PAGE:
The Court did not, however, hold in Sherbert that there must be mandatory accommodation of religious observance from employment. Nor did the Court hold that the system could have been switched, so that the "good cause" standard could be satisfied only for religious reasons, but not secular reasons. Rather, the Sherbert Court only said that if good cause is an excuse for missed work, then religious reasons cannot be treated as less valid than non-religious ones.
The religious comp time program switches the roles of the workers in Sherbert - instead of a neutral program of comp time, it is a program under which only religious believers get the benefit. Suffice it to say that religious comp time certainly is not required under the Free Exercise Clause.
The question raised is whether its accommodation goes too far, and interferes with the Establishment Clause.
Defenders will say that this is just a form of "permissive" accommodation, which the Supreme Court upheld against Establishment Clause attack in Cutter v. Wilkinson, which I have addressed in a previous column, but that case is easily distinguished. Cutter addressed the constitutionality of the prison provisions of the Religious Land Use and Institutionalized Persons Act (RLUIPA), and held that the government could give prisoners the benefit of strict scrutiny -- the most demanding kind of constitutional review -- of prison policies, because of the unique situation in which prisoners found themselves: utterly incapable of worship without permission from the prison authorities.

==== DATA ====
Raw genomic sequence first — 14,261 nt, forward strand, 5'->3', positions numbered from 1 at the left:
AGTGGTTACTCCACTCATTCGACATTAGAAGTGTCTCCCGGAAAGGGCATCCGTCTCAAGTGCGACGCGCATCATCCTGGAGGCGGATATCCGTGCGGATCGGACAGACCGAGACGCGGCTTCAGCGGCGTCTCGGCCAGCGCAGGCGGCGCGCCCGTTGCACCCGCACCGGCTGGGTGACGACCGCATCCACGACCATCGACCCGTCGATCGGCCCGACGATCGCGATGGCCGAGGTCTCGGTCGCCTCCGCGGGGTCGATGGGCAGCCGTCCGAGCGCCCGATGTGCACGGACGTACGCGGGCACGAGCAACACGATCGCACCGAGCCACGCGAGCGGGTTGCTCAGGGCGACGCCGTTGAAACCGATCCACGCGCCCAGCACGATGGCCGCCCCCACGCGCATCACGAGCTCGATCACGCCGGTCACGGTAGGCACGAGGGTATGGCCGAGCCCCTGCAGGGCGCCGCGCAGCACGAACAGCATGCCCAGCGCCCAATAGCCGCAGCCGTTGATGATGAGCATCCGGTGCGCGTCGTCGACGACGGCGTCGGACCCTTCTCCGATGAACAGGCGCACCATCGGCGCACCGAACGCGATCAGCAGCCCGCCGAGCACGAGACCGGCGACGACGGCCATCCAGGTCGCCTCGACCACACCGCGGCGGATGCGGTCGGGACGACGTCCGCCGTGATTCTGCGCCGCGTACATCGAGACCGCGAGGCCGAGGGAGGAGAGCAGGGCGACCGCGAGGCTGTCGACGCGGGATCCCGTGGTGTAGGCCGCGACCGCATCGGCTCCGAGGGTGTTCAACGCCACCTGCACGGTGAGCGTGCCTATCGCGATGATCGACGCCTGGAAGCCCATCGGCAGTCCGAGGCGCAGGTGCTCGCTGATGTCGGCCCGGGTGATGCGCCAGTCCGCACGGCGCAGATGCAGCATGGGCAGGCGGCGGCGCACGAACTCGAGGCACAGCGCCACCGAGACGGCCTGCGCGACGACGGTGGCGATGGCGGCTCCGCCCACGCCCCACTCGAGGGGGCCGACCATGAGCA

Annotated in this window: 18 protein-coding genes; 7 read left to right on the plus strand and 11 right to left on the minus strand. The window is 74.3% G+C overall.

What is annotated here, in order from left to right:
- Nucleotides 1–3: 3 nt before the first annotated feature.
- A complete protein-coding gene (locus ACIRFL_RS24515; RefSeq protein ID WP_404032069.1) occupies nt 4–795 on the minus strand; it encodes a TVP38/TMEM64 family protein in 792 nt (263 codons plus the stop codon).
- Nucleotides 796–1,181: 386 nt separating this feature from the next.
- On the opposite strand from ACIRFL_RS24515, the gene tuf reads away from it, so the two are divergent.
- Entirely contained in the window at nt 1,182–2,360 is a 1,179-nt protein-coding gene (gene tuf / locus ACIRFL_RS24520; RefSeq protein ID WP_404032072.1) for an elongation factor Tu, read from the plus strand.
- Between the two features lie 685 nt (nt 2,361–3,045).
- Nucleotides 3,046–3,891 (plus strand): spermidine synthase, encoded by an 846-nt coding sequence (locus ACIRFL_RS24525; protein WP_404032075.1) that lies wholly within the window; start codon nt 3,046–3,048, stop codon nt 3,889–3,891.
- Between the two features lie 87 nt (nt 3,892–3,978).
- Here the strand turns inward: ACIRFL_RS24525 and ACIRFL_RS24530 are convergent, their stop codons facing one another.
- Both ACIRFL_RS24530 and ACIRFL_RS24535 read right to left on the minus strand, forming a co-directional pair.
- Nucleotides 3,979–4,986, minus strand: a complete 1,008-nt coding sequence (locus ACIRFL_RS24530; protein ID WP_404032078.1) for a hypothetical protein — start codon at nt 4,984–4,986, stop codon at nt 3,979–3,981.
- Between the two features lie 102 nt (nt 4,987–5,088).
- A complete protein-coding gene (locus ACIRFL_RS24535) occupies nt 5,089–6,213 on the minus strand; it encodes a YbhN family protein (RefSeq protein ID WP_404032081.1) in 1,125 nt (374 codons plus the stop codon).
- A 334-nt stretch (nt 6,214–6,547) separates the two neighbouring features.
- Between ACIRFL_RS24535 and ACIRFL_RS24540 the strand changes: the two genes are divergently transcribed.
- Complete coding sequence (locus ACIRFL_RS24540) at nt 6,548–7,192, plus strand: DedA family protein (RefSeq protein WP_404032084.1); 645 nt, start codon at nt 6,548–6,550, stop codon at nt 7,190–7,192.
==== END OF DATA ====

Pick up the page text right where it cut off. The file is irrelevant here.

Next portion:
By comparison, with religious comp time, the impossibility of observance is not implicated at any level; religious employees can observe their faith by taking vacation days and/or by taking advantage of other flex time opportunities. Currently, the believers are getting days non-believers cannot receive, and days even most Christians cannot receive, because their Christian faith fits neatly with the federal calendar.
The time is unjustified, because it is not redressing employment practices that are in fact burdening the religious persons involved. If there is no burden, then the special dispensation is an unconstitutional benefit granted on the basis of religious status. If some believers say there are not enough days available for their observance under current policy, then the federal government needs to provide more comp time for everyone.